A Positive Take On Land Values

Expect Land Equilibrium

Marcia Zarley Taylor, DTN Executive Editor

LOUISVILLE, Ky. (DTN) — U.S. agriculture could dodge the long-feared collapse in farm real estate prices this commodity cycle, contend economists, lenders and appraisers attending a Farm Foundation meeting this week. But some cautioned the bubble more likely to burst will be used farm equipment values over the next year if profit margins don’t improve.

“Land values haven’t seen near the pullback that everyone predicted,” observed Bruce Sherrick, director of the TIAA-CREF Center for Farmland Research at the University of Illinois. That moderation makes sense, he added, given that farmland investors keep a long-term perspective on value despite blips in day-to-day commodity prices.

“Land investors’ expectations of future income are more like climate, not weather,” Sherrick said. If it rains too much one season, it doesn’t mean the climate has changed, he said, any more than an abrupt correction in commodity prices necessarily undermines farmland values with a 30- to 50-year history of double-digit appreciation.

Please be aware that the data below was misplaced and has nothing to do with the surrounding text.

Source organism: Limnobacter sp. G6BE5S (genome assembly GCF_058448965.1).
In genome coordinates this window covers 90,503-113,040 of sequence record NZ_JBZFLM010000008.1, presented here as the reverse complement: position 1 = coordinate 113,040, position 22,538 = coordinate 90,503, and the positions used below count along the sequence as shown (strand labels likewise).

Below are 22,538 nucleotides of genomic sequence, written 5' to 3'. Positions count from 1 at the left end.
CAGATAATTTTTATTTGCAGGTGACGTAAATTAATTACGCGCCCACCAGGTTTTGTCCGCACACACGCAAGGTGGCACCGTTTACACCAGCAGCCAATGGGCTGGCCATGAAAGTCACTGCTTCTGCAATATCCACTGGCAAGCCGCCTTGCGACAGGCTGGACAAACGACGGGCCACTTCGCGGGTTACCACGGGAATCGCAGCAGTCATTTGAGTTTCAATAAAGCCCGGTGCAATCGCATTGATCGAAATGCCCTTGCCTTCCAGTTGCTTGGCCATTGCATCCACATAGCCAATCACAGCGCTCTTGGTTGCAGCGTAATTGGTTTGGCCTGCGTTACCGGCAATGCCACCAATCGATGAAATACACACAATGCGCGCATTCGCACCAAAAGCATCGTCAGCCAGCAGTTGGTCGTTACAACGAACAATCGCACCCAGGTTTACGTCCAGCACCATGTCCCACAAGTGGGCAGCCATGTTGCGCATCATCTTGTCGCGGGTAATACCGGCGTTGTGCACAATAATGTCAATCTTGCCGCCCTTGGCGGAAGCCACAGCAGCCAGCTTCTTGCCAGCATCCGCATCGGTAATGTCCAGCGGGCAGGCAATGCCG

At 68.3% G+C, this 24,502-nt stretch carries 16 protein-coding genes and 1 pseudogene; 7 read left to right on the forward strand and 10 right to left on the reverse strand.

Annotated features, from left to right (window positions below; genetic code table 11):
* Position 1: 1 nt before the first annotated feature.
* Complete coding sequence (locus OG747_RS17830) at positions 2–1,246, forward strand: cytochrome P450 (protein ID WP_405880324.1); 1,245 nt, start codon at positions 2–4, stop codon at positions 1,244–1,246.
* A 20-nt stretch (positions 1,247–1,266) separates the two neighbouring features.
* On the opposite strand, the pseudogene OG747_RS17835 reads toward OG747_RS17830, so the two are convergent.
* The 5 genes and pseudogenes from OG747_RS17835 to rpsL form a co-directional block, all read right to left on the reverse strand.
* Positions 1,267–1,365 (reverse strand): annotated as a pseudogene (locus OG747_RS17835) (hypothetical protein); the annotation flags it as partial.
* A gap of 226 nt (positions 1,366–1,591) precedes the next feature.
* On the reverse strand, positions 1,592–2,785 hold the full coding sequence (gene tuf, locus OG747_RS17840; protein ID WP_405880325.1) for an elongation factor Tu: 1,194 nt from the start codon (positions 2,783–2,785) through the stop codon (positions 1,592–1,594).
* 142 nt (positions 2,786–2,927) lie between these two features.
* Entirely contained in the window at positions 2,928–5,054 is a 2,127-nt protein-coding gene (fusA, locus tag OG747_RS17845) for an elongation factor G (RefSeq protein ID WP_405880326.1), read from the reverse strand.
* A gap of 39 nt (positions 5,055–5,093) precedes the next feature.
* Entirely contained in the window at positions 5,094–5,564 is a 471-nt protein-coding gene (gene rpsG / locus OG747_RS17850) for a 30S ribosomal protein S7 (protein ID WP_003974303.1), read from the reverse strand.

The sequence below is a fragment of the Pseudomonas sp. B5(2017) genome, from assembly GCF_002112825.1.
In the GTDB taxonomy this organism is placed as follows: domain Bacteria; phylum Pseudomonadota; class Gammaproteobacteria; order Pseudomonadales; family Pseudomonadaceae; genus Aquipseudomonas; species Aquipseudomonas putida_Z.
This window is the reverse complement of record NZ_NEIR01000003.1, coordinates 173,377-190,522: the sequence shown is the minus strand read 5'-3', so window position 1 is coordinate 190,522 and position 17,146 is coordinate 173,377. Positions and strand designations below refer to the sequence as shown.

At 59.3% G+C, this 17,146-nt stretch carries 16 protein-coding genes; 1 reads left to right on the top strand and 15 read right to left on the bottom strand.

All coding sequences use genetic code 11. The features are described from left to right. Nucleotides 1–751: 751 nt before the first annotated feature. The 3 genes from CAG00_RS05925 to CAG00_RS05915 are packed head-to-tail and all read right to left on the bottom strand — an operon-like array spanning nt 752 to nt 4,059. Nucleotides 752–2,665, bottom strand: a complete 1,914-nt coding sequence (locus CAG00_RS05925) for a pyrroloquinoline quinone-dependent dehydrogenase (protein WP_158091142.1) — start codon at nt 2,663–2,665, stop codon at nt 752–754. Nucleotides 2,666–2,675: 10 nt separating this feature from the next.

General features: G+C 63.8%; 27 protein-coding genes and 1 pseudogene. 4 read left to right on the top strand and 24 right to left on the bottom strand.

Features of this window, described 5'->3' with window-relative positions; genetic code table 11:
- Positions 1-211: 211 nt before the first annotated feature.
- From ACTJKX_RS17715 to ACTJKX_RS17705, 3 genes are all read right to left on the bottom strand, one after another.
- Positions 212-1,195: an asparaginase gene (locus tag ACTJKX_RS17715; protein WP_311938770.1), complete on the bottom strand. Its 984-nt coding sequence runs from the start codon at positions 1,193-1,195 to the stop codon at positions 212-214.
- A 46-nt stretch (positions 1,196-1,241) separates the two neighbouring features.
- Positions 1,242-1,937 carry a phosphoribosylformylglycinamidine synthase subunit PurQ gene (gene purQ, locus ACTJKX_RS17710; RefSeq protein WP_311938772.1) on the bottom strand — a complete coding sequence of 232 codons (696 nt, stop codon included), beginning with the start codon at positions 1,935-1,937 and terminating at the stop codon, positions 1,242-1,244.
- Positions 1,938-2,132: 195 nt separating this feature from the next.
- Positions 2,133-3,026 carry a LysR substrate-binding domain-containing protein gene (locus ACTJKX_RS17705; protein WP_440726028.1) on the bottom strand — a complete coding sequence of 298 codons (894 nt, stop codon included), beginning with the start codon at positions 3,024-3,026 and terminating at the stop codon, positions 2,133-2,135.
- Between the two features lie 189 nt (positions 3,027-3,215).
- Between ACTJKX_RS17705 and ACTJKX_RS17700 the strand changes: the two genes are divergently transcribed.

“The old saying is that economists have predicted nine of the last five recessions,” Sherrick said. “The farmland bubble has been over predicted as well.”

Randy Dickhut, a senior vice president and head of appraisals at Omaha-based Farmers National Company, agreed, describing the market as balanced. After studying recent sales in the more than two dozen states where the company operates, “what we’re seeing in farmland is an equilibrium between buyers and sellers, not a bubble,” he said. ¬†READ ARTICLE

Accommodation Doctrine Applies to Groundwater

Texas Supreme Court:  Accommodation Doctrine Applies to Groundwater

Texas Agriculture Law Blog: Agrilife.org

GroundwaterIn an important decision that could have far-reaching impacts, the Texas Supreme Court sided with the Coyote Lake Ranch, holding that the accommodation doctrine does apply to groundwater in Texas.

This case is extremely important for Texas landowners and groundwater owners. For the first time, the Texas Supreme Court announced that the accommodation doctrine, previously applied only in oil and gas severances, will apply in groundwater severances as well.

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